If you notice someone in your life has lost weight, ask them how they’re genuinely doing. Compliment them on how happy and confident they seem. Draw attention to their strengths as a human being, and convey unconditional love and support. Avoid conversations about food, weight and body image unless someone reaches out to you asking for help and support with those issues.

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Weight Loss Tricks That Harm You

Know About The Weight Loss Tricks That Harm You

Hello All!!!

People take quite drastic measures to lose weight. They follow fad diets and try weird weight loss tricks. However, if you are someone who happens to follow common weight loss strategies (such as calorie counting) you should know that they can backfire. Most tricks can leave you irritable, moody or miserable.

Moreover, after you are done with a quick fix weight loss trick, you can gain all the lost weight or even pile on more! The only way you can shed weight and keep it off is by adopting long-term healthy habits.

Check out the Weight Loss Tricks That Harm You rather than doing any good:

Cutting out sugar completely

no sugar please

Sugar has been demonized in the nutrition circle but we cannot disagree with that. After all staying away from added sugar is a healthy habit. However, some people overdo the restriction and as an after-effect they end up overeating forbidden sweets or completely lose out their interest in healthy eating.

Some people go so far with cutting back on sugar that they start to avoid fruits as they contain sugar (natural). Doing so deprives the body of vital nutrients. Apart from that, it can backfire your weight loss goals! According to studies, eating fruit is known to help you shed kilos. This is because fruit is packed with antioxidants and it is a good replacement for sweets and processed snacks. Coming back to sugar consumption, guidelines from AHA or American Heart Association says that you can have up to 6 teaspoons of sugar a day if you are a woman. This gives some room for healthy indulgences such as dark chocolate and is known to help curb cravings for sweet and salty foods. For most people, cutting out sugar completely is not realistic. So, you should eat fruits (not overdo it though) and plan your treats that you cannot live without. This way things are more sustainable.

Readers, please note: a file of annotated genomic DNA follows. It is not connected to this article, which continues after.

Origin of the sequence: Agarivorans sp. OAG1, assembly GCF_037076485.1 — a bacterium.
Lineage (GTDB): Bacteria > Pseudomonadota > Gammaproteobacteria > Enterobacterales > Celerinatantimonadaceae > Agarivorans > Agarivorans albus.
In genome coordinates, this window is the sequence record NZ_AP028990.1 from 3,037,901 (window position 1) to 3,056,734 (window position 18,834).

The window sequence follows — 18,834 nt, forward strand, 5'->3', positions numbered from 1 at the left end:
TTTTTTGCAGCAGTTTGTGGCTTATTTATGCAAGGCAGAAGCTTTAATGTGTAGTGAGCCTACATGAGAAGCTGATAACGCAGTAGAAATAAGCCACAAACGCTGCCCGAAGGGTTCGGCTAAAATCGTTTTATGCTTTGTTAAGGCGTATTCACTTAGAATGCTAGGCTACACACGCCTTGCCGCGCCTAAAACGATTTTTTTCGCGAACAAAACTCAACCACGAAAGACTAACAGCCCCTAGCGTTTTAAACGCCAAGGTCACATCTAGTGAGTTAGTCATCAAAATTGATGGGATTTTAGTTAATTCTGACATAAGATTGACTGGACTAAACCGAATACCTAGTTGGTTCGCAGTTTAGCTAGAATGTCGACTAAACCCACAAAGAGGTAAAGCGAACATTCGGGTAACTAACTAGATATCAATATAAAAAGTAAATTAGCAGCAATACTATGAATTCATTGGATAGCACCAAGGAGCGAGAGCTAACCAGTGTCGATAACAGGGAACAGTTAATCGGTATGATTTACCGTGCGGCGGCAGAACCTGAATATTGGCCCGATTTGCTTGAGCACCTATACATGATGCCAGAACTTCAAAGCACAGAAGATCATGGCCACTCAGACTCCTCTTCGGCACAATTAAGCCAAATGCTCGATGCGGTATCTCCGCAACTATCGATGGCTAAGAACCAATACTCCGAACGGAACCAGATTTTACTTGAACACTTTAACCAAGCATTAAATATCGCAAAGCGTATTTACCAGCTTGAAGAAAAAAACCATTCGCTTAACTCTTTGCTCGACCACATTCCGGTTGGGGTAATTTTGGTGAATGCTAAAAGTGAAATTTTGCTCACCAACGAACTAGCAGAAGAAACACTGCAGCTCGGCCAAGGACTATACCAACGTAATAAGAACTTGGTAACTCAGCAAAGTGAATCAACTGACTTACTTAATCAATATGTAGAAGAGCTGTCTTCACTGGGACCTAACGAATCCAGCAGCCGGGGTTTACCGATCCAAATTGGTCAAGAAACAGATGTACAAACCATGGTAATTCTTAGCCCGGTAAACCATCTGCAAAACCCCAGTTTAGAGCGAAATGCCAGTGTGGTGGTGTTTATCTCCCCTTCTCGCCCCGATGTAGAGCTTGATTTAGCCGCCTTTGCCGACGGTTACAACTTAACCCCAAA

Counting calories obsessively

how many calories

You should stop counting calories. It may seem out of the ordinary when it comes to weight loss but it is for your own good. First, quality is more important than quantity when you talk about calories. People lose weight even after increasing caloric intake. How? By swapping processed food for fresh and whole foods!

Research also says that not all calories are the same. Foods like almonds, pulses and avocado trigger burning of calories and make you feel satiated.

Studies prove that counting calories can lead to stress that can increase your weight! Still want to count them?

Extreme portion control

portion control through hand

One great diet strategy is to serve yourself healthy portions of food. However, this can also be taken too far such as eating with chopsticks alone or stopping your meal after a measly number of bites. This may help in weight loss but can you follow this forever? Apart from that, eating too little can have a lot of side effects like feeling too tired to workout, losing muscle mass and a weakening the immune system.